Fire detection technology from Apollo has been chosen to protect Portsmouth Guildhall following a major review of fire strategy. The contract was awarded to Christie Intruder Alarms (CIA) Ltd, who are an approved supplier for Portsmouth City Council.
The Guildhall is situated in the centre of Portsmouth and dominates Guildhall Square. Following extensive damage caused by bombing during World War II, the building was rebuilt during the 1950s. Today it is used as an entertainment and conference centre, as well as housing The Coroner’s Office, the Council Chamber and Mayoral Suite.
There were a number of issues to take into account when designing the new fire system. In some areas, such as the Mayoral Chambers and banqueting facilities, architectural considerations precluded the use of standard hard-wired devices. There was also the need for flexibility, to cope with the multi-use nature of the site. For example, smoke generators are a regular feature of the rock concerts held at the venue, so the fire system had to be capable of distinguishing between transient triggers and genuine fires.
Bryan Pope, Portsmouth City Council’s Fire Advisor, explains: “I was concerned by the occasional lateral spread of smoke to areas around the auditorium and the need to mitigate disruption to those attending a concert and other building users. The new system had to be flexible without compromising the safety of the building or its occupants.”
Using Apollo technology, Christie Intruder Alarms was able to select products to meet these specific requirements and deliver a fully compatible fire system that did not compromise on performance or reliability. Apollo’s analogue addressable XP95 and Discovery devices form the basis of the fire protection system.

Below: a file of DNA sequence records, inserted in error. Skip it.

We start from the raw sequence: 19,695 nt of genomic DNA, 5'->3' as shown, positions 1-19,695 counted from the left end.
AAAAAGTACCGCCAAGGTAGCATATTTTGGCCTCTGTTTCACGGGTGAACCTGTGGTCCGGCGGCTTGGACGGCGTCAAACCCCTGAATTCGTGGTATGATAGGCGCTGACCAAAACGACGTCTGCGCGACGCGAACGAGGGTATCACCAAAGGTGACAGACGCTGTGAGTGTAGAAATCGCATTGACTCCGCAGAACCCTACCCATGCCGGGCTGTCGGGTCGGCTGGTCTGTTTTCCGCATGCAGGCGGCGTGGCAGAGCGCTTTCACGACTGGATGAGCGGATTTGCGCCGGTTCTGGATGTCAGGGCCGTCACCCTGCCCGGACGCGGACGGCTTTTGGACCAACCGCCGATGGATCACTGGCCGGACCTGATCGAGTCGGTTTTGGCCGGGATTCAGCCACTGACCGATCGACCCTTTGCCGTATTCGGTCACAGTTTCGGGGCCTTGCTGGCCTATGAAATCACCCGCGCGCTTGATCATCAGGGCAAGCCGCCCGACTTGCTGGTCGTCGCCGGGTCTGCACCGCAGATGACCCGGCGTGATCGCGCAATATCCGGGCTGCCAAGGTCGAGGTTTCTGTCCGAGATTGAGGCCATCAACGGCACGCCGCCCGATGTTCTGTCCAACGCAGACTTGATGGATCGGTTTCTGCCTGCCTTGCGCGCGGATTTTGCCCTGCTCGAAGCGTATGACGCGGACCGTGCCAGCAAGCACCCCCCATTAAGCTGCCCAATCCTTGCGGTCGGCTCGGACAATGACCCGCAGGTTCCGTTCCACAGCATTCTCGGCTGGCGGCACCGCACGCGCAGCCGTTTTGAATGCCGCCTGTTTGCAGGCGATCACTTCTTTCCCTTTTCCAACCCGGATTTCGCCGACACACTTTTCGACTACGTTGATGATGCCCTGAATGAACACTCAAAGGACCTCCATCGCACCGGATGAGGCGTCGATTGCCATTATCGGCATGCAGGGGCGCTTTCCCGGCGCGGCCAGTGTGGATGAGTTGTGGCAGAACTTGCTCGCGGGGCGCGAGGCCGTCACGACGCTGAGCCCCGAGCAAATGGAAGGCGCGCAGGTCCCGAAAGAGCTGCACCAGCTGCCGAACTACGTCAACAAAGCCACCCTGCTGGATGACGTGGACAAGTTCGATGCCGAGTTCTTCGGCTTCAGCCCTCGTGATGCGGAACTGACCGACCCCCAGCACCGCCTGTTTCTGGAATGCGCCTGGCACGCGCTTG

Some 600 XP95 devices were used to protect the main areas of the building, while Discovery ionisation detectors were used in areas where there was the possibility of smoke entrainment. Those installed at the Guildhall are set to Mode 4, so that their sensitivity levels are appropriate to the risk in these areas. Beam detectors were used in the auditorium roof void, high level plant rooms and the Council Chamber. For the heritage areas, Christie Intruder Alarms used Apollo’s wireless XPander range.
A key switch facility enables the stage manager to switch the smoke detectors in the auditorium to ‘heat only’ mode when smoke generators are in use. Operating the key switch also isolates the high level beam detectors in the roof void. A second key switch facility controls the door ‘hold open’ devices around the auditorium.
The fire system is configured in 32 zones and controlled by an eight-loop Advanced Electronics MX 400 control panel. The system is monitored at the ground floor reception and by front-of-house staff during functions. Interfaced with it is a Scope emergency pager system that alerts designated staff if an alarm is raised and transmits information about the alarm zone and device operated. This enables staff to investigate incidents prior to an evacuation being instigated and avoids unnecessary disruption to the occupants.
Fire cover was maintained throughout the changeover. Colin Langdown, General Manager of Christie Intruder Alarms, sees Apollo as being central to the successful completion of this project. “Despite all our experience and expertise in designing installations of this nature, it would not have been possible to overcome the challenges of this project without the versatility and flexibility of the Apollo range,” he said.
Following the successful completion of the Guildhall fire system, the Council is now looking to replace the fire detection and alarm system in the Civic Office on the opposite side of Guildhall Square using Apollo technology.